APARTMENT SUPPLY TO DECLINE DRASTICALLY IN 2024
In 2023, 440,000 completions brought supply to its greatest levels since 1987.
A recent RealPage analysis states that the number of rental apartments in the United States hasn’t been this high in 36 years. The outcome has been predictable: despite a comeback in demand, rents have decreased in markets with the highest increase.
In fact, 58,000 flats were absorbed in the fourth quarter of 2023, which is typically a quiet quarter. It was the highest fourth quarter in 25 years, excluding 2020 and 2021. Nevertheless, it was 11,000 less than the mean since 2000.
The research claimed that 234,000 units were absorbed for the entire year 2023, which is a number that is closer to pre-Covid norms. Total completions came to 440,000. As a result, supply increased to levels not seen since 1987, while apartment occupancy decreased by 80 basis points annually to 94.1%, which is still within the long-term average range.
The research stated that rising consumer confidence and slowing inflation, which includes falling rents, were the main drivers of demand. Chief economist Jay Parsons stated that rent growth is being pressured downward since renters now have a lot more options than they did in recent years.
Effective rents went up just 0.3% in 2023. Thankfully for investors, a bearish trend seems to have ended at that level. Nonetheless, the research raised the following significant question: would rents nationwide maintain steady as completions pick up speed in 2024? After another 671,000 are expected to be completed in 2024, supply should drastically decrease. If that occurs, occupancy and rentals should rise in 2025 and 2026.
RealPage discovered, as in earlier studies, a strong correlation between the quantity of flats offered for rent and rental prices. Rents decreased in about 40% of US metro regions, especially in locations where supply increased. This was particularly true in the Sun Belt and Mountains, which combined accounted for 62% of newly constructed flats nationwide and 70% of the demand for apartments. Seattle was the only city on the West Coast with a high demand for apartments. New demand increased by just 4% for the region as a whole, where 10% of the country’s new units were constructed in 2023.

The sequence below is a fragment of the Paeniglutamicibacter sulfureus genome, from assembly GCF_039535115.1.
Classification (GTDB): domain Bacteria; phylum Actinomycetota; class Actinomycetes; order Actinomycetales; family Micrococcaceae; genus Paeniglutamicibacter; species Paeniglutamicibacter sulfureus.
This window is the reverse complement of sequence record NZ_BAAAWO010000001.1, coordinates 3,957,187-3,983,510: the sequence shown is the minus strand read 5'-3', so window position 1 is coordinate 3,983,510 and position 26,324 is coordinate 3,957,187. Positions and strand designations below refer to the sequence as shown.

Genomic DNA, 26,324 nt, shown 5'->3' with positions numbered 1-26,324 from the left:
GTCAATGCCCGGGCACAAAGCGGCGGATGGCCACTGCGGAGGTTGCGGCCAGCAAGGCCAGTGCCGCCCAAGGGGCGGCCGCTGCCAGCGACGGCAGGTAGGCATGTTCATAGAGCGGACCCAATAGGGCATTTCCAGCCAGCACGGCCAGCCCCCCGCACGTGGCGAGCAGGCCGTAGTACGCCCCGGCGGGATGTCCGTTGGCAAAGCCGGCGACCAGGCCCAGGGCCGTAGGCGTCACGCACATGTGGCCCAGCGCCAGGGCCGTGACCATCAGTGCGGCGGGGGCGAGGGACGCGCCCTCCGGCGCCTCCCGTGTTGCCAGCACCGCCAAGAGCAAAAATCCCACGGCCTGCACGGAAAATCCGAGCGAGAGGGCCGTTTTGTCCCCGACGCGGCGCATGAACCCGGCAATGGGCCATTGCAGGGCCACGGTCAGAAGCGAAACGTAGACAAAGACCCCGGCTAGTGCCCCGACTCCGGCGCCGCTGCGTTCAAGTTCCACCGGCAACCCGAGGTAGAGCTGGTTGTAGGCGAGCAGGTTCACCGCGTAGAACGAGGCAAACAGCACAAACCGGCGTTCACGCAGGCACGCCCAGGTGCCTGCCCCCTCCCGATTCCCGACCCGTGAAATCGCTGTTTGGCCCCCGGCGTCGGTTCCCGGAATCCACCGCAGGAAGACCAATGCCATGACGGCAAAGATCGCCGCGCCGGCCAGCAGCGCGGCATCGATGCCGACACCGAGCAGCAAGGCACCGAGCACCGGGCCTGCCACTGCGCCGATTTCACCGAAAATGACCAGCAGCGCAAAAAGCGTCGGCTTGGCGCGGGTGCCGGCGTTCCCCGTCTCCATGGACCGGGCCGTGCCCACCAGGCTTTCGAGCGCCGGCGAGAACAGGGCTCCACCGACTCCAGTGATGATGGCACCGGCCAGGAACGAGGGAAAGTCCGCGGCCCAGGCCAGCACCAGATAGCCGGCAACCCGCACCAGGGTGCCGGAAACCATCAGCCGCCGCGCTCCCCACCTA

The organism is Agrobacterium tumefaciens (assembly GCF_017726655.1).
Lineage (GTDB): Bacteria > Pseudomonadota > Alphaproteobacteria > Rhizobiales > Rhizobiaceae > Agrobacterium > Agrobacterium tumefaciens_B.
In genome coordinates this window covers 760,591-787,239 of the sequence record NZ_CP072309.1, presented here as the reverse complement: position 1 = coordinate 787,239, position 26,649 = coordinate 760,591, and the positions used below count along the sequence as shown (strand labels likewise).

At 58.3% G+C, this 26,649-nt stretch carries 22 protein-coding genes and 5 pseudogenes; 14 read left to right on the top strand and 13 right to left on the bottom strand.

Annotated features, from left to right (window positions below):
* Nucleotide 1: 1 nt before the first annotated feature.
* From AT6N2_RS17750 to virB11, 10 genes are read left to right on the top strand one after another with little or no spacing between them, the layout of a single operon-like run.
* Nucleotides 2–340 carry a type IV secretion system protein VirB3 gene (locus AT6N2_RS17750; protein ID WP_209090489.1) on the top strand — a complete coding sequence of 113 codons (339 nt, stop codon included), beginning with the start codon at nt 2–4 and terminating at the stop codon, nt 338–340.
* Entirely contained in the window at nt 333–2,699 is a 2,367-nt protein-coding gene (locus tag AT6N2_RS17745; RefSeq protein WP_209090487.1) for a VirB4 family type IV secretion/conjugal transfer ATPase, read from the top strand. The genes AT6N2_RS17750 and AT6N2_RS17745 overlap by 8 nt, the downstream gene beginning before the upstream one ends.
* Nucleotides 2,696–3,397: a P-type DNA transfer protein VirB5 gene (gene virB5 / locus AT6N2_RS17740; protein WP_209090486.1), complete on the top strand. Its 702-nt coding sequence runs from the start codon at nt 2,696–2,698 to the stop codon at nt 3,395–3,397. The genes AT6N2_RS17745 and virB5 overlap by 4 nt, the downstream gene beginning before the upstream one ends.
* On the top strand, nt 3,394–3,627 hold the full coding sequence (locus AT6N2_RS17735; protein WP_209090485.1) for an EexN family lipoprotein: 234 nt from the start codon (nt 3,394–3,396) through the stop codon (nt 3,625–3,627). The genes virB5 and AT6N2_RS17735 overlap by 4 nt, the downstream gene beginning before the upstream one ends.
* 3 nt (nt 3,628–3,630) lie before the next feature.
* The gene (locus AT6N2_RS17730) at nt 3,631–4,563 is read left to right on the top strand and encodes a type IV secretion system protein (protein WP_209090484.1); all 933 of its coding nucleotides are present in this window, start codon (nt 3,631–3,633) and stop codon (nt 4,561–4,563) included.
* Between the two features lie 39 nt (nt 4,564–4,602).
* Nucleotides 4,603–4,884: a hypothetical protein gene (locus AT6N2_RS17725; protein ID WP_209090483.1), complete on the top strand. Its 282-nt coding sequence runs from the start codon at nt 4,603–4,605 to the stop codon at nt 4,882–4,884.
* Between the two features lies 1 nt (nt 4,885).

Carl Whitaker, senior director of research and analysis at RealPage, stated, We’re seeing the impact to rents even in the Class B and Class C space in these ultra-high supply areas. In 2023, six Florida metropolises made it into the top 10 nationally for rent reductions. There were further significant declines ranging from four to six percent in Austin, Boise, Atlanta, and Phoenix.
On the other hand, a third of metro areas—mostly in the Midwest or Northeast—saw minimal construction and experienced rent increases of three percent or higher. Only two metros in these areas saw a decrease in rent.
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